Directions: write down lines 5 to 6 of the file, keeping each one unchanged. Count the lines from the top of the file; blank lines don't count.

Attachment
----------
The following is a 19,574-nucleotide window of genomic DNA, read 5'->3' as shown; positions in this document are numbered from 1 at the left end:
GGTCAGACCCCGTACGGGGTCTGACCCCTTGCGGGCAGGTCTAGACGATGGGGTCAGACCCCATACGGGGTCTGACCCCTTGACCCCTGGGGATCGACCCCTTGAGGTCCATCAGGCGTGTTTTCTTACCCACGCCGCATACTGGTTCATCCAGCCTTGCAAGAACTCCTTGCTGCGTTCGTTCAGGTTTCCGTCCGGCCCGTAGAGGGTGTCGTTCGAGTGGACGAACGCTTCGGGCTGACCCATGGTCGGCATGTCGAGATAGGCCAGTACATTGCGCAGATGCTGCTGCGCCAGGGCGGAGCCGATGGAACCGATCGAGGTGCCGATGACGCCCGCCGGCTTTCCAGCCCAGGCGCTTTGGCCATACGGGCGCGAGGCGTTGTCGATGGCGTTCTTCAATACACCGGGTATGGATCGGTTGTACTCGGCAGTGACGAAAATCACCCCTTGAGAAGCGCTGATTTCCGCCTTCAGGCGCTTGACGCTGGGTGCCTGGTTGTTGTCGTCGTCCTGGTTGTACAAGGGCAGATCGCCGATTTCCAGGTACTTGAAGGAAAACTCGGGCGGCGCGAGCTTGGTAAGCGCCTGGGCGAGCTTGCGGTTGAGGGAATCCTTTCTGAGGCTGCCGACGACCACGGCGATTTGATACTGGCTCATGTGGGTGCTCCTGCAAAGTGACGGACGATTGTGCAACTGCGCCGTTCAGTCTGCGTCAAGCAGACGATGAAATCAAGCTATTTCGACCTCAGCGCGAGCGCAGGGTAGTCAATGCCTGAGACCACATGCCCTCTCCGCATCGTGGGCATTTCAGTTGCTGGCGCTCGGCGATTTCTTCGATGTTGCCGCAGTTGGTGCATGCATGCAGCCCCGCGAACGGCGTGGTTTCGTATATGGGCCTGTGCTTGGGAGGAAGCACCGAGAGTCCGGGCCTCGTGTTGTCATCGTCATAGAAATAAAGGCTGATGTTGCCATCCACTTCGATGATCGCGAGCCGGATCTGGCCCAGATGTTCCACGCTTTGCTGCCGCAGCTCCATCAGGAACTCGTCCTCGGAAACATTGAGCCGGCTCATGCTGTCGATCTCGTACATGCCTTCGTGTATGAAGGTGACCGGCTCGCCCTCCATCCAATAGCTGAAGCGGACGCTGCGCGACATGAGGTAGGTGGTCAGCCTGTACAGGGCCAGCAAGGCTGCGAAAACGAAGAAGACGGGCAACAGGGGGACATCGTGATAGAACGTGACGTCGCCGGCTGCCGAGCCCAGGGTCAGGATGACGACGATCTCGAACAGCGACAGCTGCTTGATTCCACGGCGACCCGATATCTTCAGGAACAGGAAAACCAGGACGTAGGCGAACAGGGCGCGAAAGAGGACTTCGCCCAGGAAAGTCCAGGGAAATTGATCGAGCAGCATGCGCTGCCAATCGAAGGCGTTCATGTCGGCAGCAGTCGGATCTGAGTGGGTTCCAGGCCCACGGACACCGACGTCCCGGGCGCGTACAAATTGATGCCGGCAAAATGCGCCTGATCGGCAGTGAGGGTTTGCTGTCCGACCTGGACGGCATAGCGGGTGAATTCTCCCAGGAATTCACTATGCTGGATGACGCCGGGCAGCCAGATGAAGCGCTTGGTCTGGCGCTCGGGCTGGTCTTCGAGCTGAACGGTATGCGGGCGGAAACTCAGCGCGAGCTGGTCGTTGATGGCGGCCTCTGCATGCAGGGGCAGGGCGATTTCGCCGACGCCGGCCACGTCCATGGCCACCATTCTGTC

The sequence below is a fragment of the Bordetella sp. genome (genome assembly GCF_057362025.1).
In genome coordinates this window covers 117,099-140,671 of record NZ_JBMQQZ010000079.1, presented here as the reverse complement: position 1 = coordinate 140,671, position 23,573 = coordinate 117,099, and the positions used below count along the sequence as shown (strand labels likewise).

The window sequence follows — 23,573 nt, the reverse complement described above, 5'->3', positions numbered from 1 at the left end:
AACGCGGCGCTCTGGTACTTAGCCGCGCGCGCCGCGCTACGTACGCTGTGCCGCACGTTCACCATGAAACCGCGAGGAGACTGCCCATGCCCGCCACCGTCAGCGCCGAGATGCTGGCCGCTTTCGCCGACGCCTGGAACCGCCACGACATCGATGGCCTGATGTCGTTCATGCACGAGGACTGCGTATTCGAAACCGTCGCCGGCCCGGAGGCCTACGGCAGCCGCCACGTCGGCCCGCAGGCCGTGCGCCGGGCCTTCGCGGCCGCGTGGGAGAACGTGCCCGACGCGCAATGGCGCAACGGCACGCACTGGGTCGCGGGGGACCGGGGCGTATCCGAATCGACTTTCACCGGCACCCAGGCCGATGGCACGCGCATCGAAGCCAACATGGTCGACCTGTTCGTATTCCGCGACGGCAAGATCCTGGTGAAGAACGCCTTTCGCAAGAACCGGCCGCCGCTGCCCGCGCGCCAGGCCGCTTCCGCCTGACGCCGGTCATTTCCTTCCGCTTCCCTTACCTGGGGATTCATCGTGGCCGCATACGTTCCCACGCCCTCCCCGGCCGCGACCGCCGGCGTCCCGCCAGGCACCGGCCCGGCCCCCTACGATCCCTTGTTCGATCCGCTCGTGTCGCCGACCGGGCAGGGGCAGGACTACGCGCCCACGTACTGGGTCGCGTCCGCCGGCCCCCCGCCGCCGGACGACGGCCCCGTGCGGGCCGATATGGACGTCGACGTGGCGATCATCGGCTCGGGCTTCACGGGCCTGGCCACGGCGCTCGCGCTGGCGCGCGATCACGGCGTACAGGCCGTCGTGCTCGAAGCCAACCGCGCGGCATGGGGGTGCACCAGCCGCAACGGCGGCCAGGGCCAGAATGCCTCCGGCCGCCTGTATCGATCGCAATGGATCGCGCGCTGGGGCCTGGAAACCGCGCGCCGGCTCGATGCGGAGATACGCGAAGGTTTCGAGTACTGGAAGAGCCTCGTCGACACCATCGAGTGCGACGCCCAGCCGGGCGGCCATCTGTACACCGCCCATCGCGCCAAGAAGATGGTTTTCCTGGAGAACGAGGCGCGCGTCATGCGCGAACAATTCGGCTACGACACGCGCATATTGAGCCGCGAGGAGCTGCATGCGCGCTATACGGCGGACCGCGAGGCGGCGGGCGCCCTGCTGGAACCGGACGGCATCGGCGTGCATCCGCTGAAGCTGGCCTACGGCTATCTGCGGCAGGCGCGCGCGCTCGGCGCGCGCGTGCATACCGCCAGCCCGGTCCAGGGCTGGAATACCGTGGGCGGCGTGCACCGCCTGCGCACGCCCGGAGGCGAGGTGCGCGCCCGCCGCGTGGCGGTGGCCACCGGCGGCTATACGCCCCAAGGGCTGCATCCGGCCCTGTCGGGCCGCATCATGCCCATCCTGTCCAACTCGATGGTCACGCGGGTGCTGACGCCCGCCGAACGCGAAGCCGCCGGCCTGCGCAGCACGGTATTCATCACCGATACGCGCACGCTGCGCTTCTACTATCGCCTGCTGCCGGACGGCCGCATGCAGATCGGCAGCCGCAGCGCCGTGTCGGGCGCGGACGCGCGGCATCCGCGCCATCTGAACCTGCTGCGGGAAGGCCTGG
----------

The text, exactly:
The window sequence follows — 23,573 nt, the reverse complement described above, 5'->3', positions numbered from 1 at the left end:
AACGCGGCGCTCTGGTACTTAGCCGCGCGCGCCGCGCTACGTACGCTGTGCCGCACGTTCACCATGAAACCGCGAGGAGACTGCCCATGCCCGCCACCGTCAGCGCCGAGATGCTGGCCGCTTTCGCCGACGCCTGGAACCGCCACGACATCGATGGCCTGATGTCGTTCATGCACGAGGACTGCGTATTCGAAACCGTCGCCGGCCCGGAGGCCTACGGCAGCCGCCACGTCGGCCCGCAGGCCGTGCGCCGGGCCTTCGCGGCCGCGTGGGAGAACGTGCCCGACGCGCAATGGCGCAACGGCACGCACTGGGTCGCGGGGGACCGGGGCGTATCCGAATCGACTTTCACCGGCACCCAGGCCGATGGCACGCGCATCGAAGCCAACATGGTCGACCTGTTCGTATTCCGCGACGGCAAGATCCTGGTGAAGAACGCCTTTCGCAAGAACCGGCCGCCGCTGCCCGCGCGCCAGGCCGCTTCCGCCTGACGCCGGTCATTTCCTTCCGCTTCCCTTACCTGGGGATTCATCGTGGCCGCATACGTTCCCACGCCCTCCCCGGCCGCGACCGCCGGCGTCCCGCCAGGCACCGGCCCGGCCCCCTACGATCCCTTGTTCGATCCGCTCGTGTCGCCGACCGGGCAGGGGCAGGACTACGCGCCCACGTACTGGGTCGCGTCCGCCGGCCCCCCGCCGCCGGACGACGGCCCCGTGCGGGCCGATATGGACGTCGACGTGGCGATCATCGGCTCGGGCTTCACGGGCCTGGCCACGGCGCTCGCGCTGGCGCGCGATCACGGCGTACAGGCCGTCGTGCTCGAAGCCAACCGCGCGGCATGGGGGTGCACCAGCCGCAACGGCGGCCAGGGCCAGAATGCCTCCGGCCGCCTGTATCGATCGCAATGGATCGCGCGCTGGGGCCTGGAAACCGCGCGCCGGCTCGATGCGGAGATACGCGAAGGTTTCGAGTACTGGAAGAGCCTCGTCGACACCATCGAGTGCGACGCCCAGCCGGGCGGCCATCTGTACACCGCCCATCGCGCCAAGAAGATGGTTTTCCTGGAGAACGAGGCGCGCGTCATGCGCGAACAATTCGGCTACGACACGCGCATATTGAGCCGCGAGGAGCTGCATGCGCGCTATACGGCGGACCGCGAGGCGGCGGGCGCCCTGCTGGAACCGGACGGCATCGGCGTGCATCCGCTGAAGCTGGCCTACGGCTATCTGCGGCAGGCGCGCGCGCTCGGCGCGCGCGTGCATACCGCCAGCCCGGTCCAGGGCTGGAATACCGTGGGCGGCGTGCACCGCCTGCGCACGCCCGGAGGCGAGGTGCGCGCCCGCCGCGTGGCGGTGGCCACCGGCGGCTATACGCCCCAAGGGCTGCATCCGGCCCTGTCGGGCCGCATCATGCCCATCCTGTCCAACTCGATGGTCACGCGGGTGCTGACGCCCGCCGAACGCGAAGCCGCCGGCCTGCGCAGCACGGTATTCATCACCGATACGCGCACGCTGCGCTTCTACTATCGCCTGCTGCCGGACGGCCGCATGCAGATCGGCAGCCGCAGCGCCGTGTCGGGCGCGGACGCGCGGCATCCGCGCCATCTGAACCTGCTGCGGGAAGGCCTGG